JESÚS ARÁMBARRI (1902 - 1960)
Jesus Arambarri is a significant figure in the history of twentieth-century Basque music. A romantic, scholarly and sensitive musician of extraordinary insight and finesse, he drew not only on the tradition established by Felipe Pedrell, Manuel de Falla and Isaac Albeniz, but also on the work of his fellow Basque composers Jose Maria Usandizaga, Jesus Guridi and Father Jose Antonio de Donostia. Although his fame rests primarily on his work as a conductor, he also composed a series of stylish and expressive pieces, earning him a rightful place of honour within the ranks of Basque composers. Arambarri was born in Bilbao in 1902 and began his musical education there before travelling to Paris, where he stayed until 1932, to study composition with Dukas and conducting with Golschmann. He then went on to further conducting studies with Felix Weingartner in Basel.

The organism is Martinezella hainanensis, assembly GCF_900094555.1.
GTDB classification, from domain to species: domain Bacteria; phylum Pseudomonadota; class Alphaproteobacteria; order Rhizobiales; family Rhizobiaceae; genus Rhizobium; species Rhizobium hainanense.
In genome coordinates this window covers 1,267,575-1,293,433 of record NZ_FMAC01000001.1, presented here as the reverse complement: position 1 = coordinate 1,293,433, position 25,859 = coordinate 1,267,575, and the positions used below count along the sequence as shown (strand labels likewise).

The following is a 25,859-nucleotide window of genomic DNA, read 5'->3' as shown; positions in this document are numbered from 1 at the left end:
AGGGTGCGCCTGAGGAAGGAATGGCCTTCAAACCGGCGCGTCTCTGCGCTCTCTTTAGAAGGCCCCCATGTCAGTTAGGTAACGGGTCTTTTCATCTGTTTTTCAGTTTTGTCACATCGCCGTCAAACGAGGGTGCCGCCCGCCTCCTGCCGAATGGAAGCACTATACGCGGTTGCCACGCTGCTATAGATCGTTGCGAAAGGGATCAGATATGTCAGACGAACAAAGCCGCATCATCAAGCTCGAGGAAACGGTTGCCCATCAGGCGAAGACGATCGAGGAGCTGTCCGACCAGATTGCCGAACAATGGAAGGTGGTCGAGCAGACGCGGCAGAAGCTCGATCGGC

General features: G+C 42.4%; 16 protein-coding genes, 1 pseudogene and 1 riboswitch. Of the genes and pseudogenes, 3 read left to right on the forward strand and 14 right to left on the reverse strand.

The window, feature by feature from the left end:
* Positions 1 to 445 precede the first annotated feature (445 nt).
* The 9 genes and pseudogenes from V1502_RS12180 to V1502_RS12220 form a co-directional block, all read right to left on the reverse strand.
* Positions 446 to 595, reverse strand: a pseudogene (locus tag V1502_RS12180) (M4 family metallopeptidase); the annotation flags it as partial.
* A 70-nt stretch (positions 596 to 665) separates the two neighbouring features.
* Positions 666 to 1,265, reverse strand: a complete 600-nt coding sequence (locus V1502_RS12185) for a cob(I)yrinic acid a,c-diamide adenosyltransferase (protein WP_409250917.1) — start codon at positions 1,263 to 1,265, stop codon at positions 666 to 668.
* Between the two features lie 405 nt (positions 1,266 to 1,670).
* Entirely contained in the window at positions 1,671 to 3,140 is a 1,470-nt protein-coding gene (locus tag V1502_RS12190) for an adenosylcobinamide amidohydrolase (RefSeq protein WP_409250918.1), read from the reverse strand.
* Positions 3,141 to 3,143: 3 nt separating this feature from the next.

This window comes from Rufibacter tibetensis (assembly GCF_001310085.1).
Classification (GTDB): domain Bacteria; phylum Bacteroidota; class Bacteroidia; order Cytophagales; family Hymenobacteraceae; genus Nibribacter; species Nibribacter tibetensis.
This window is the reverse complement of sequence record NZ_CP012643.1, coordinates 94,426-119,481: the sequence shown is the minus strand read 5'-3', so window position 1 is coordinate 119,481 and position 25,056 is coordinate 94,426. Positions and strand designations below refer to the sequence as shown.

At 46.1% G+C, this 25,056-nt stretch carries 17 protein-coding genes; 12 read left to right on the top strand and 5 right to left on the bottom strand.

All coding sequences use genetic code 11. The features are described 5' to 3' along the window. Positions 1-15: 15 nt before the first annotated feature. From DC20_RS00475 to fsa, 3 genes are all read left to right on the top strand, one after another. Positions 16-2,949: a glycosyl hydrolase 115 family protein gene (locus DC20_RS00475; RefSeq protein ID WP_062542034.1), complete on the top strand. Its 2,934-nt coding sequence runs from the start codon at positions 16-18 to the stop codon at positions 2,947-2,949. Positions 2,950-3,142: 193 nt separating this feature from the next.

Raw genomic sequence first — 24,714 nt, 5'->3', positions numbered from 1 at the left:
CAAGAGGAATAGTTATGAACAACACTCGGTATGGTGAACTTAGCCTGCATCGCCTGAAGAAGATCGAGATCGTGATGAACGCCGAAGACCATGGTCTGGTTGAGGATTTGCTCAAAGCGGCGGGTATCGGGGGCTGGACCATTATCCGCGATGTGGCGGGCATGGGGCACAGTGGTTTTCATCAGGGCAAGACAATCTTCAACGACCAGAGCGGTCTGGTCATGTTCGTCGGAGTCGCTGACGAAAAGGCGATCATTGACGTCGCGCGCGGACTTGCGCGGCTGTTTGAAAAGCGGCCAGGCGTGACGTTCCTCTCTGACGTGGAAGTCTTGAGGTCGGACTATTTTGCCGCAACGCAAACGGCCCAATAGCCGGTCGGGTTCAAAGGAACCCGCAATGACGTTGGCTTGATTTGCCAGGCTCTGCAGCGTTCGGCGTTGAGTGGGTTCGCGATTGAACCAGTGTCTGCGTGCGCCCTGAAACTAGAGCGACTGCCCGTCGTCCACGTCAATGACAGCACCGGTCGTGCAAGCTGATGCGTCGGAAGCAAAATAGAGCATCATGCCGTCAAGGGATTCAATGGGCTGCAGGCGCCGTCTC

On his return to Bilbao Arambarri worked almost exclusively as a conductor and only wrote a few more works, most of which were conceived as tributes to those who had most influenced his career: Ofrenda (1946) for Manuel de Falla, In memoriam (1939) for Juan Carlos de Gortazar, and Dedicatoria (1949) for Javier Arisqueta. As well as taking charge of the Bilbao Symphony Orchestra, he also appeared as guest conductor with all the major Spanish orchestras, introducing audiences to a large number of new works. He was appointed permanent conductor of Madrid’s Banda Sinfonica in 1953 and died in 1960 while conducting the ensemble at the Parque del Retiro. Arambarri’s sound academic background and his ability to give form and colour to any kind of musical image enabled him to create music characterized by its elegance and restrained Romanticism, with celebratory as well as dramatic and somber resonances in his tribute pieces. He excelled above all in orchestral writing and had a sharp sense of the practicalities of performance, acquired through his long experience of conducting other people’s works and composing his own from the perspective of the performer-composer relationship.